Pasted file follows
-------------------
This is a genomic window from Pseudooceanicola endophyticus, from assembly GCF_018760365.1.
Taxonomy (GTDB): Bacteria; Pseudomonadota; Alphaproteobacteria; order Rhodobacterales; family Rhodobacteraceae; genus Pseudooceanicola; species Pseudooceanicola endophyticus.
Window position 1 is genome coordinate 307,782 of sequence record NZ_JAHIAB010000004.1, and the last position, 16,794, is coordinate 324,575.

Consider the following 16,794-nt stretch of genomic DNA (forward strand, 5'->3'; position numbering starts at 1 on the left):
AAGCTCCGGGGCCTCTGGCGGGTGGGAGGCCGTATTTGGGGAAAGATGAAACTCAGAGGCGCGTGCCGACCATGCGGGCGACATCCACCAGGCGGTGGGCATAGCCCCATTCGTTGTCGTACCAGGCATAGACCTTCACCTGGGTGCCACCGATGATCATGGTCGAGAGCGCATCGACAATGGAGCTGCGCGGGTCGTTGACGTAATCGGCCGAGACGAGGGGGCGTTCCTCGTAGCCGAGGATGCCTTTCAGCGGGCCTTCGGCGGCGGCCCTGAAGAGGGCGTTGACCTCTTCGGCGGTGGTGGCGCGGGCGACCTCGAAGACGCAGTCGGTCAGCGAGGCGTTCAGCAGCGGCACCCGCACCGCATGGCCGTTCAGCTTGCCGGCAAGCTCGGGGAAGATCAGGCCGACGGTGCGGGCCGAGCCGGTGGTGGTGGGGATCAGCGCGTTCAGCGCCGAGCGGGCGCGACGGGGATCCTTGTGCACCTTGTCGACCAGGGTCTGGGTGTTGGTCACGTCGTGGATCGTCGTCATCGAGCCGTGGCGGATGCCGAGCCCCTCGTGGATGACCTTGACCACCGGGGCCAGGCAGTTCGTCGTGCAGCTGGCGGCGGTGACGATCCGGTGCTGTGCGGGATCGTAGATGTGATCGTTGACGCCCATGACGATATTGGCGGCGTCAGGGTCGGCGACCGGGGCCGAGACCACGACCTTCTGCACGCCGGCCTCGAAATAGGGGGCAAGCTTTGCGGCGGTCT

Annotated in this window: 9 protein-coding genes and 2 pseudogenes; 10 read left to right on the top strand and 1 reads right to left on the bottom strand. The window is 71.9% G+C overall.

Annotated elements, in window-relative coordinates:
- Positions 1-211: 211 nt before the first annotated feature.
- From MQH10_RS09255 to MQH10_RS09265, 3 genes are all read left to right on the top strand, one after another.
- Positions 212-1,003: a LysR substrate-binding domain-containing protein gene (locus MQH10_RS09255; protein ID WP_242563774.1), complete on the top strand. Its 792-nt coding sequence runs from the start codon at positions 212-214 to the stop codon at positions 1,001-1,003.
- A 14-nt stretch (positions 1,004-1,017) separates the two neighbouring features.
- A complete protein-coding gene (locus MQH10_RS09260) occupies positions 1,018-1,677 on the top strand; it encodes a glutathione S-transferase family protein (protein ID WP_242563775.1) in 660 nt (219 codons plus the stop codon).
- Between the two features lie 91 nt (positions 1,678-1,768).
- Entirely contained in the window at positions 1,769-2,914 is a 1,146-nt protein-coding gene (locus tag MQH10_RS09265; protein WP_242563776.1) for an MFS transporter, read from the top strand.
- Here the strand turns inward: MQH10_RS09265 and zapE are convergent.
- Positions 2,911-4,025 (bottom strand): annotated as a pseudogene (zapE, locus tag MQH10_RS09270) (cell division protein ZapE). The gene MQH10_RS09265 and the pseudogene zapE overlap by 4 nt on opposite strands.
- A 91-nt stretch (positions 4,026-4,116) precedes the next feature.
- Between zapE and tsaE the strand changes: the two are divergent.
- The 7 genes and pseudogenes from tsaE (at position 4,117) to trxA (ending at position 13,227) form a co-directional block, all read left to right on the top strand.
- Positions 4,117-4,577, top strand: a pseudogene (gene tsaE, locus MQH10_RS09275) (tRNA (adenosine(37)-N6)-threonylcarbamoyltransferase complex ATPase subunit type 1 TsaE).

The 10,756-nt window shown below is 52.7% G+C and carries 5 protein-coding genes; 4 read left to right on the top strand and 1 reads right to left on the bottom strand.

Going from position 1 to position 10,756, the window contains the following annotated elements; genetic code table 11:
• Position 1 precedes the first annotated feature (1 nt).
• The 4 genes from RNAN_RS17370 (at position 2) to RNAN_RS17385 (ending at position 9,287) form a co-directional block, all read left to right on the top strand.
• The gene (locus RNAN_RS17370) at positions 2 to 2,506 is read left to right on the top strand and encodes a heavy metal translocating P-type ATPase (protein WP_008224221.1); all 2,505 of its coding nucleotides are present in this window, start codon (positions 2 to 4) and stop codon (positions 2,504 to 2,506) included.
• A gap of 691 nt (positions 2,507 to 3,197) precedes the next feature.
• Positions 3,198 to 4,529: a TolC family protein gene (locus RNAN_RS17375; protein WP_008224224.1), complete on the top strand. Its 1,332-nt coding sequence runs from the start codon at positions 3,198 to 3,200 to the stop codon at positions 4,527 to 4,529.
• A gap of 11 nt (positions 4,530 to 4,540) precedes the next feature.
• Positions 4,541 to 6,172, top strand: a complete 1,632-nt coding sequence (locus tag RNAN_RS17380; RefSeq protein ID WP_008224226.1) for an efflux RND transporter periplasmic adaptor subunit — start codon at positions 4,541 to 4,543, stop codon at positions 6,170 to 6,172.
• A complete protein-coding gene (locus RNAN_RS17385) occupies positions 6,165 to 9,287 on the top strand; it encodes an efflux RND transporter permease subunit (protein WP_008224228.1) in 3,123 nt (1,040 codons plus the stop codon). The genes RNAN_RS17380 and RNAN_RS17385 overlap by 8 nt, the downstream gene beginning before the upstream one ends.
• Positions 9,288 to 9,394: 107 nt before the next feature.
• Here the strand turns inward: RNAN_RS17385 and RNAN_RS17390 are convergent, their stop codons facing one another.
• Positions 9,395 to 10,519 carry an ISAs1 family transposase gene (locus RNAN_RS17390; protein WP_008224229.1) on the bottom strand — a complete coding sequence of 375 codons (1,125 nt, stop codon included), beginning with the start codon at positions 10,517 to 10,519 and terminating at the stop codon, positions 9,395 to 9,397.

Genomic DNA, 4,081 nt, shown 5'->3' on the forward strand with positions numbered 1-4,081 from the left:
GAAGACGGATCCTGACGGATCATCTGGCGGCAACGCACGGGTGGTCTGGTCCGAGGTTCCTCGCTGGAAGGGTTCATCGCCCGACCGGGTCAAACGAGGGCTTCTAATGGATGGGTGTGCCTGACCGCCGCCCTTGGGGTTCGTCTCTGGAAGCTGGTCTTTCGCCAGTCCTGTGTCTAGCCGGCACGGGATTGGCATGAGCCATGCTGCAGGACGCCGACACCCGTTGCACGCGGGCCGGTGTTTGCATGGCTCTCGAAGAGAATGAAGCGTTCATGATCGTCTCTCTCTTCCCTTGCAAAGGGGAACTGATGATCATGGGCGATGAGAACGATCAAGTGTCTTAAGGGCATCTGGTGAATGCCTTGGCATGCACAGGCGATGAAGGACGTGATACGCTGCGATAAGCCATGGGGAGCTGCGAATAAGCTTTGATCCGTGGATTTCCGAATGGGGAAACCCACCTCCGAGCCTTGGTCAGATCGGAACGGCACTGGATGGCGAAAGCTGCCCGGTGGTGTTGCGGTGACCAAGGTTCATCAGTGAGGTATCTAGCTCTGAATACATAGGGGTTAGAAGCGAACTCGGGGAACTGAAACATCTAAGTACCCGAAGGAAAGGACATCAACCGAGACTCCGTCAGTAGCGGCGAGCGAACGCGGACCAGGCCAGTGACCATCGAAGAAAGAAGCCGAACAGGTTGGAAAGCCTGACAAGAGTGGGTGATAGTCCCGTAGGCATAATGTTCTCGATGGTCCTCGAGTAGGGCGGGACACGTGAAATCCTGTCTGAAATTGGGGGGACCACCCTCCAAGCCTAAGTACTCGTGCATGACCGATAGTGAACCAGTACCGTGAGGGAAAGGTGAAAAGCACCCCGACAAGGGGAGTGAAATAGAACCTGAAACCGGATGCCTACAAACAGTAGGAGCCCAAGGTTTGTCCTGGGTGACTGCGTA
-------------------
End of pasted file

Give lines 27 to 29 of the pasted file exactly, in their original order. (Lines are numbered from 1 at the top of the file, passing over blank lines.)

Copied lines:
• Positions 3,198 to 4,529: a TolC family protein gene (locus RNAN_RS17375; protein WP_008224224.1), complete on the top strand. Its 1,332-nt coding sequence runs from the start codon at positions 3,198 to 3,200 to the stop codon at positions 4,527 to 4,529.
• A gap of 11 nt (positions 4,530 to 4,540) precedes the next feature.
• Positions 4,541 to 6,172, top strand: a complete 1,632-nt coding sequence (locus tag RNAN_RS17380; RefSeq protein ID WP_008224226.1) for an efflux RND transporter periplasmic adaptor subunit — start codon at positions 4,541 to 4,543, stop codon at positions 6,170 to 6,172.